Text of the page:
Hollywood Theatre

6764 Hollywood Boulevard,
Los Angeles, CA 90028

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Showing 26 - 50 of 94 comments

Bway on April 28, 2009 at 8:31 am

That is a beautiful photo! And it appears, traffic was just as dreadful on Hollywood Blvd in 1939 as it is today!

kencmcintyre on April 27, 2009 at 5:40 pm

Here is a 1939 night shot from the USC library:

Bway on April 19, 2009 at 10:33 am

Here’s the Hollywood in 1980:

View link

kencmcintyre on April 11, 2009 at 2:52 pm

Here is a 1980 photo, pre-Guinness:

William Dakota
William Dakota on April 11, 2009 at 7:54 am

Bob Pierce was the assistant manager at the Hollywood when I worked there. He was a wonderful person, a batchelor and sort of secretive. He wore biker type of boots with his dress pants and sports coat. He would often tell funny stories to all of us. I go into detail about the Hollywood Theater, Hollywood itself, and Grauman’s in my manuscript. It is too lengthy to review it here. The following are articles related to these two theaters and Hollywood in 1957.

William Dakota
William Dakota on March 25, 2009 at 4:11 pm

Vampira, Maila Nurmi, who died last year, said she had snipped a
piece of the paint off of it.

The blond haired guy in the last scene of GIANT driving a sports car, looking over at Hudson’s daughter in their car, claimed he had one of the rear tail lights. He also had owned Hitler’s Touring Car, A real collector-smile!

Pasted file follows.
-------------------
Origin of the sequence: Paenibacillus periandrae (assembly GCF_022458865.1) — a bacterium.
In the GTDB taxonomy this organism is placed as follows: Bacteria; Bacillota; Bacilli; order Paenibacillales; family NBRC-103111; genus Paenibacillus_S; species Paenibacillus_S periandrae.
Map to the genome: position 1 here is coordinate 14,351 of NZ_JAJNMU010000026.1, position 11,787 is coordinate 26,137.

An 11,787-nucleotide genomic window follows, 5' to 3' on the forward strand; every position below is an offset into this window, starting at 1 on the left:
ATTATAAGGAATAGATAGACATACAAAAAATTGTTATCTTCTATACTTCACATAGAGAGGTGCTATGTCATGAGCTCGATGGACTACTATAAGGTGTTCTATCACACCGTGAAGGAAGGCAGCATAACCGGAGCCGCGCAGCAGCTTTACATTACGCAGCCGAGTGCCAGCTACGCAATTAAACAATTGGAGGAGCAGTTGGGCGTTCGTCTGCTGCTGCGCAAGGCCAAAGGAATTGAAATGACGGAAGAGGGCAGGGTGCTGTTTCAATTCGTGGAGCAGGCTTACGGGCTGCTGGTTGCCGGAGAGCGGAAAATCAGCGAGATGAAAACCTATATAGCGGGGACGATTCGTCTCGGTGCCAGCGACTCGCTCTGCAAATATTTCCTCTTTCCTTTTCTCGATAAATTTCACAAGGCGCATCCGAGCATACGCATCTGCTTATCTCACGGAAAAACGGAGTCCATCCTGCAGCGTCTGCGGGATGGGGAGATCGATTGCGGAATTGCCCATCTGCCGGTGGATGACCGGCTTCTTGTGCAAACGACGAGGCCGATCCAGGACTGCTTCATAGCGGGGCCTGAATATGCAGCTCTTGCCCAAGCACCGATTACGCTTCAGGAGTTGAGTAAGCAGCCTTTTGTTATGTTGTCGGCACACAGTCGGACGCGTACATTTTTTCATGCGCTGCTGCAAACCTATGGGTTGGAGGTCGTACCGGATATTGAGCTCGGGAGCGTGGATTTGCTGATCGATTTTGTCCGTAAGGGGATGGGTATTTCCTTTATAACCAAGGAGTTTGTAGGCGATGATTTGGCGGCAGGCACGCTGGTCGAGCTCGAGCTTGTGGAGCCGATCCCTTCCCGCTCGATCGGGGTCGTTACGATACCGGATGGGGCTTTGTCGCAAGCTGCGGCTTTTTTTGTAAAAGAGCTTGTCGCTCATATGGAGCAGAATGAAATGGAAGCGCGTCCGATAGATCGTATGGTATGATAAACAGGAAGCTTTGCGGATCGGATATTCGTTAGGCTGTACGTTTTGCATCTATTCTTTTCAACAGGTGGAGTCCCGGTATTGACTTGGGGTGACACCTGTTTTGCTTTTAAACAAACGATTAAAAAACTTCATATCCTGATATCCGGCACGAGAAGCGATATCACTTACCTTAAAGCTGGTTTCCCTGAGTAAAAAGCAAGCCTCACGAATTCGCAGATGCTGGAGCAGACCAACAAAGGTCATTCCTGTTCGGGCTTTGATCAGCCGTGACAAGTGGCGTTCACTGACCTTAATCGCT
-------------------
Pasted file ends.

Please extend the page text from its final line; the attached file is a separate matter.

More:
William on March 16, 2009 at 5:49 am

Yes, the Paramount was located across from Pershing Square. My dad told me about his Porsche display there.

William Dakota
William Dakota on March 15, 2009 at 11:00 am

I get the Academy and The Admiral mixed up. I never went to either one very often, if ever. Being a theater employee I got free passes to all of the Fox West Coast theaters on my days off. I think the Paramount was downtown across from Pershing Square. James Dean’s wrecked Porsche was in front for the James Dean Story. It was roped off and people could get close enough to see the blood stains. Someone later stole the car when it was being transferred to another venue. Rumor is that is was crushed up and made into a coffee table. I wish I had lived in Los Angeles during the forties. Seems like it was a very nice and exciting place to be. I guess certain sections have already been built with new theaters, apartments, etc.

William on March 15, 2009 at 9:23 am

“Caligula” played the Holly Theatre (also known as the Academy), not the Vine Theatre. The SRO chain four-walled the Holly Theatre for that engagement.

William Dakota
William Dakota on March 14, 2009 at 12:25 pm

The Hollywood theater was a successful, although small, theater. I recall lines around the corner on Highland on weekends. Actor, Tommy Kirk, (OLD YELLER) was going to Hollywood High and he used to cruise the theater-smile! Elvis came there, Natalie Wood, Nick Adams, Fred Astaire, Jack Lemmon with his son, Jayne Mansfield and Mickey Hargitay, Joey Bishop, who loved horror films, James McArthur, David Nelson, and too many to list here. I am listed at www.Zimbio.com/who is bill-dakota? My manuscript of my life. The main projectionist at the Hollywood was Kelly who was related to the partner/owner with Fox West Coast theaters. He was best. The other ones needed glasses, I guess.

William Dakota
William Dakota on March 14, 2009 at 12:13 pm